This small and new winery in the Upper Galilee has been the talk of the Upper Galilee since its inaugural 2004 release. Why you may ask? Well like all these small wineries popping up across the beautiful expanse of Israel’s landscape – this winery is a boutique winery that produces Cabernet Sauvignon, Merlot, and Port like wines. But what makes this winery so very special – is that it is 100% organic. Organic wines have been gaining in popularity for some time now. To explain briefly there is a difference between organic wine and wine made from organically grown grapes. The major difference is sulfites. Wine made with sulfites cannot be deemed organic. However, the grapes can be organic as long as they follow Agrior’s guidelines for growing wine grapes.
So what is Sulfites? They are nothing more then a preservative for wine. They were added into wine staring in the last century or so. Before then people got along fine without using them – why? Because sulfites occur naturally in wine. The extra sulfites one may add allow for the wine to stay on the shelf or in the cellar longer. So most wine makers that bottle organic wine will say that white wines should be drunk within the year and within the day of opening it. Red wines have a bit more life to them – 5 years or so, as sulfites are far more prevalent in red wines.
Many wineries have wines made of organically grown grapes – this is a trend that according to Uri Rapp (one of the owners of Bashan Winery) is growing. Grapes that make up Yarden’s Odem Chardonnay are grown organically, and so are many more. Why? Uri says because it is healthier for the land, the people who tend the land and finally – the people who enjoy his wine.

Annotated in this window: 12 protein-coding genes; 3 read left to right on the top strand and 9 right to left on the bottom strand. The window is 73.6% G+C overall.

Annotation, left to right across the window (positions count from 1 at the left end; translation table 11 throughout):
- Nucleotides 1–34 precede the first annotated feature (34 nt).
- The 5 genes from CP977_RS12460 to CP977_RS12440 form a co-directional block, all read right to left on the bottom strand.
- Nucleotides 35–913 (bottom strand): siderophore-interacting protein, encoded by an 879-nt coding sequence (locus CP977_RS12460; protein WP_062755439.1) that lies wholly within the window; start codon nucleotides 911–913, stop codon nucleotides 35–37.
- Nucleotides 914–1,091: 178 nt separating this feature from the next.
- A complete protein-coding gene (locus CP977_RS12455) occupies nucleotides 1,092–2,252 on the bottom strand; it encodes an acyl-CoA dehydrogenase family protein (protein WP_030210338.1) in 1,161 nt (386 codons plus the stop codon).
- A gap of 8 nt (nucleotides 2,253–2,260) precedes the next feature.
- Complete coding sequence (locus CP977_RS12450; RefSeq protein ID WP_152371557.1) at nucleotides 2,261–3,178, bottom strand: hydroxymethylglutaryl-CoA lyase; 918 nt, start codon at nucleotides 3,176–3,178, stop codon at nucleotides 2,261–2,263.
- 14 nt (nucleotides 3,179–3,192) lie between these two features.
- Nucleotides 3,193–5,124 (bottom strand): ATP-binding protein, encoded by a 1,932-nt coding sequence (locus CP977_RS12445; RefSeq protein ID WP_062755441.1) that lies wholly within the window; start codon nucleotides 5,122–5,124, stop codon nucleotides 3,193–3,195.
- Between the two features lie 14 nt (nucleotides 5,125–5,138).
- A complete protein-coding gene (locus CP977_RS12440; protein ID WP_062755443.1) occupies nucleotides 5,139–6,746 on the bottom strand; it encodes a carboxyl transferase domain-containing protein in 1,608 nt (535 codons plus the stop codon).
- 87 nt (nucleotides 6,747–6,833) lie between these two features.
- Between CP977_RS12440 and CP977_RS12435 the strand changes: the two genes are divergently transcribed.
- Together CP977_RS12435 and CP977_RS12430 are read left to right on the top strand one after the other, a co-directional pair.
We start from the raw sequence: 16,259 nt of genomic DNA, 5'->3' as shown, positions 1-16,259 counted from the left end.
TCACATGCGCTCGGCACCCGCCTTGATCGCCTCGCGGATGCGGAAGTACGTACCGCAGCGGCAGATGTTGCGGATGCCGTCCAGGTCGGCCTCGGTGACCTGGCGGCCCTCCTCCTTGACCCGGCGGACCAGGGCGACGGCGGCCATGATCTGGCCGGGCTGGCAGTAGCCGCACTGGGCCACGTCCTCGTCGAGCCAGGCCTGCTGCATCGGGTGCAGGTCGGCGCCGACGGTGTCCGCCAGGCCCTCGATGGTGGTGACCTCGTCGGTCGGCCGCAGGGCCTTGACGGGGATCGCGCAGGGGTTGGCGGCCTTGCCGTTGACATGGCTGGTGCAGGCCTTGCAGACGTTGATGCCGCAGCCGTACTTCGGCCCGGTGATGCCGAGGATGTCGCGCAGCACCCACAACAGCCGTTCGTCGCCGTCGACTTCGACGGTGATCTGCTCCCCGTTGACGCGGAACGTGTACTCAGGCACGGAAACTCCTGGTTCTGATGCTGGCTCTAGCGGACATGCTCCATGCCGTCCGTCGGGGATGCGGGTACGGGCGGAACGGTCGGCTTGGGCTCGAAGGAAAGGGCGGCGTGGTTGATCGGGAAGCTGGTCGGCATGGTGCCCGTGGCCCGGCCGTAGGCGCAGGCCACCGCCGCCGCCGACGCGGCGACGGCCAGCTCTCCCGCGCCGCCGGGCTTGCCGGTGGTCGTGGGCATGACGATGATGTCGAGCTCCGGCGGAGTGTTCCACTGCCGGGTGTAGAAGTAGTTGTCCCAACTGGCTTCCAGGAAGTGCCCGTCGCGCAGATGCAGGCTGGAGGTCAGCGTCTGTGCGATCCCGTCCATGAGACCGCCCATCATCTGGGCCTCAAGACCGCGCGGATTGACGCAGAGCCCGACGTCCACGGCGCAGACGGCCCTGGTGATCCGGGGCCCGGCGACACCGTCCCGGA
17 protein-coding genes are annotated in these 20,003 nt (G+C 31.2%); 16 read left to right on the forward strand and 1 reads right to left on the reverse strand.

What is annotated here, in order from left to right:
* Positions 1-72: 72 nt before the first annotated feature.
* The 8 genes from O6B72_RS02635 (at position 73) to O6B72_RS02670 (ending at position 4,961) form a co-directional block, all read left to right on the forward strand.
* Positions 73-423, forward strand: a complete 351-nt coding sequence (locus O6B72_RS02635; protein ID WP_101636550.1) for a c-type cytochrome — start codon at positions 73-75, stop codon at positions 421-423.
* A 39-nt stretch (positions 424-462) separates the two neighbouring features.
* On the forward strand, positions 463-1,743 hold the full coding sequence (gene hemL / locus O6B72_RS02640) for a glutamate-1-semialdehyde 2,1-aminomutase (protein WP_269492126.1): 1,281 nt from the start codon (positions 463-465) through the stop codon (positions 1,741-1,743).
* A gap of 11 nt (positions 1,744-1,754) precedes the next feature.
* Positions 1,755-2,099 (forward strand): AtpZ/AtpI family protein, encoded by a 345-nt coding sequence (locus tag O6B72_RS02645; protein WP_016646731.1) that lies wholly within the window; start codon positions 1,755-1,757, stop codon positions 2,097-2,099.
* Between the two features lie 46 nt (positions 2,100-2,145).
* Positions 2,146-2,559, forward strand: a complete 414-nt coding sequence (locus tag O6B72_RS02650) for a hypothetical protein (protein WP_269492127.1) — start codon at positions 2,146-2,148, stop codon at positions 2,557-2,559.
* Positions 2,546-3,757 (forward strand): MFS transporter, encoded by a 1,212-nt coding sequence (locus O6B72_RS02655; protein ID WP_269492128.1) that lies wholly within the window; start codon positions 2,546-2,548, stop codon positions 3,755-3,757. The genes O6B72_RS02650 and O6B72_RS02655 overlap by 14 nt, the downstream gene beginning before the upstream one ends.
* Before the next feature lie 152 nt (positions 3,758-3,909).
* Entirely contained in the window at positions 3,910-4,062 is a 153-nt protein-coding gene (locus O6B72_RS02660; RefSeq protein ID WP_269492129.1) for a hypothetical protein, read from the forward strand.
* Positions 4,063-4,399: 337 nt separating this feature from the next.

We met Uri at the winery on a cold winter day. He explained that the idea for a winery started in 1999 between himself and the other owner of the winery – Emanuel Dassa. In 2000 they planted 20 dunam of grapes close to the winery in Avnei Eitan. The vineyards are rich in basaltic soil and have an elevation of 450m. Of course to grow the vines organically – no pesticides, chemicals, or fertilizer. Only organic products are used in maintaining the vineyards, and Uri hopes that this attention to the land and the vines, will allow his children and grand-children to harvest grapes from these very vines for a long time to come.
The winery is a converted milking shed from a dairy farm that Uri helped run until 2001. After that Uri turned his attentions to wine making and built the winery with proper equipment for fermenting, aging, and bottling wine. Currently production is at around 7,000 bottles with plans to get that number up to 80 thousand bottles. It is this hands on approach and the attention to detail that has many people talking about the winery and about the future of organic wines and vineyards in Israel.
We would like to thank Uri for his hospitality and time when visiting his winery. Following are the tasting notes which we sampled at the winery.
Bashan Cabernet Sauvignon Eitan 2005 – Score: A-
The nose on this electric Bordeaux red colored wine is filled with figs and black fruit. The mouth of this full bodied wine has ripe raspberry, sour cherry, and oak notes. The finish is long and satisfying. The tannins balance well with the acid and allow the fruit to come through in the finish.